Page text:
For fans of The Office (and if you’re not, what’s wrong with you?), I have recently become aware of some trivia that will blow you mind.
Of course, it might not be so mind blowing if you already knew this.
Did you know that the character of Creed Bratton, the creepy, kleptomaniac director of quality assurance at Dunder Mifflin, is played by Creed Bratton, the actor and former member of The Grass Roots, a 1960’s rock band?
The guy has two Wikipedia entries. One for himself and one for his character. I don’t even have one yet.
Even more shocking, the character of Creed Bratton is a fictionalized version of the actor and singer himself, with many of the character’s traits and eccentricities merely exaggerated from the real-life Creed Bratton.
Creed, my friends, is Creed.
And Creed’s former band, The Grass Roots, is not to be discounted. They are one of only nine bands to chart twenty-nine hits during their career, and between 1967 and 1972, they set a record for being on the Billboard charts for 307 straight weeks. They have one platinum and three gold records in their discography.
This is Creed, I tell you. Creed.
And how I discovered all this was just as bizarre. In a recent repeat of the episode “A Benihana Christmas,” the members of the office were celebrating the holidays with karaoke. In one scene, Creed can be seen singing in the background. While I didn’t recognize the song that he was performing, I liked it and decided to find out the title and artist.
The song is Spinnin’ N Reelin’ by Creed Bratton.
That’s right. Creed was singing his own song.
Since discovering that Creed Bratton is Creed Bratton, I’ve also learned that this symmetry between actor and character has been highlighted in several scenes that never made it to television but have appeared in the deleted scenes section of The Office website (which I cannot recommend enough).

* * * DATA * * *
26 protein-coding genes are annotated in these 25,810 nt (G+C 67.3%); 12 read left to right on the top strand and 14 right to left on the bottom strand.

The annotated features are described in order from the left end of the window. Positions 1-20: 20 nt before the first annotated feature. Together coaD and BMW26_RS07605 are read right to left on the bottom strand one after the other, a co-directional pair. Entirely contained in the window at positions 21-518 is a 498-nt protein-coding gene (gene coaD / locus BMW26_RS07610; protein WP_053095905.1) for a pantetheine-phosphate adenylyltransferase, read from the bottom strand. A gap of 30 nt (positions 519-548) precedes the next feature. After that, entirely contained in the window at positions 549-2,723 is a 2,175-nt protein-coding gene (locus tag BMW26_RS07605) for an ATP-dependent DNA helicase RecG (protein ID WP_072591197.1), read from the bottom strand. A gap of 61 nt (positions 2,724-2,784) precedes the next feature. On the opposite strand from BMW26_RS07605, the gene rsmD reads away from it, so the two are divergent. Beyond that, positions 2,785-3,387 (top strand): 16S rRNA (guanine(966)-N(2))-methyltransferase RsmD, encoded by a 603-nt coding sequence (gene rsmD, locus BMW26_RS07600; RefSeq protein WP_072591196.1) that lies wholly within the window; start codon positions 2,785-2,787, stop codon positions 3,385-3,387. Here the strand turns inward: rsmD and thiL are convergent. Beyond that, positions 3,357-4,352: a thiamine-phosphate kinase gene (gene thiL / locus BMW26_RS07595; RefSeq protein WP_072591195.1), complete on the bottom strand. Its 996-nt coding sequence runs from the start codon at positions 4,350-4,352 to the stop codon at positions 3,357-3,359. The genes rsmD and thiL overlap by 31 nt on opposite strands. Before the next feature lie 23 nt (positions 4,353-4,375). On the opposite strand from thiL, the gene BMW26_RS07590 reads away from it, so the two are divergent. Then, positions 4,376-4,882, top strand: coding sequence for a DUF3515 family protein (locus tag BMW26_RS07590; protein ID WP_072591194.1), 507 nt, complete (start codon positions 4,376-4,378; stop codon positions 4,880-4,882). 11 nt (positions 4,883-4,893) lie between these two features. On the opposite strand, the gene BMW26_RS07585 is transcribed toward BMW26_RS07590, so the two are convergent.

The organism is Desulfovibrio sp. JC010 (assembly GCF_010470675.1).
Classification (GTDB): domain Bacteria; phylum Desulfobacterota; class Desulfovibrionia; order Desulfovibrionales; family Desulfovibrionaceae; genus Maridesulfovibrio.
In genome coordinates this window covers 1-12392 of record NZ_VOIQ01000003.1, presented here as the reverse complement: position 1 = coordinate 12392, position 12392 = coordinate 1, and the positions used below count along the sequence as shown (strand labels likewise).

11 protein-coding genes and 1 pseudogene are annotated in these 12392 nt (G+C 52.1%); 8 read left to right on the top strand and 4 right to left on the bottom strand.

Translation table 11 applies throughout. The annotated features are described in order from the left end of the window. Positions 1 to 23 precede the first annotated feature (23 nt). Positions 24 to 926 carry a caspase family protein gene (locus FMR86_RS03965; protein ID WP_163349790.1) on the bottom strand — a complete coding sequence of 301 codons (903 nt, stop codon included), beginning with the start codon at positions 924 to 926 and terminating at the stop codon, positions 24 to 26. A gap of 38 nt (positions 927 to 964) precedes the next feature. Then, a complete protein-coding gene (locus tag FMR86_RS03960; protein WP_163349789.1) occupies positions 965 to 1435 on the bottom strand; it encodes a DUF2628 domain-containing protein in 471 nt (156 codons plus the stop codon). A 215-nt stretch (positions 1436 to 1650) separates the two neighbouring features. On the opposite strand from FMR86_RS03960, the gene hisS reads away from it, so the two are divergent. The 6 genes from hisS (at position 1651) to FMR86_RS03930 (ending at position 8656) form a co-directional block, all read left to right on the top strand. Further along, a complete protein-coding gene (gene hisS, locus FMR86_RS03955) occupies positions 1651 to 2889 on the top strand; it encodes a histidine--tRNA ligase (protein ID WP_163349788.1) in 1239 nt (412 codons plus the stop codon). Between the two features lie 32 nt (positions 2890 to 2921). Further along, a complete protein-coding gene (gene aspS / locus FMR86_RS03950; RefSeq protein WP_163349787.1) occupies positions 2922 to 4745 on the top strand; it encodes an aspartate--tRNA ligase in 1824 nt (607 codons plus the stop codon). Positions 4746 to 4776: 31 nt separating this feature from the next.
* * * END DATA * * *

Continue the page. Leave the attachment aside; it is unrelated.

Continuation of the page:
In a scene from the episode “Booze Cruise,” Creed’s boss, Michael, borrows the guitar from a cruise ship’s band and plays a painfully awful version of Smoke on the Water. Creed then takes the guitar from Michael and proceeds to surprise the rest of the passengers with his excellent playing. The scene then cuts to a confessional, where Bratton talks of his time with The Grass Roots, complete with pictures of the actual band and references to actual tours.
In another deleted scene from the episode “Product Recall,” the fictional Scranton Times writer notices that Creed was a member of The Grass Roots.
It’s Easter eggs like these, that shows like The Office, Lost and How I Met Your Mother seem to specialize in, that networks and producers need to more of in order to retain dwindling audiences. Whenever a television show takes me to the Internet, and I am able to spend another thirty minutes of fun online, those writers and producers have won me over and made me a fan for life.
So long as they don’t break up Jim and Pam again.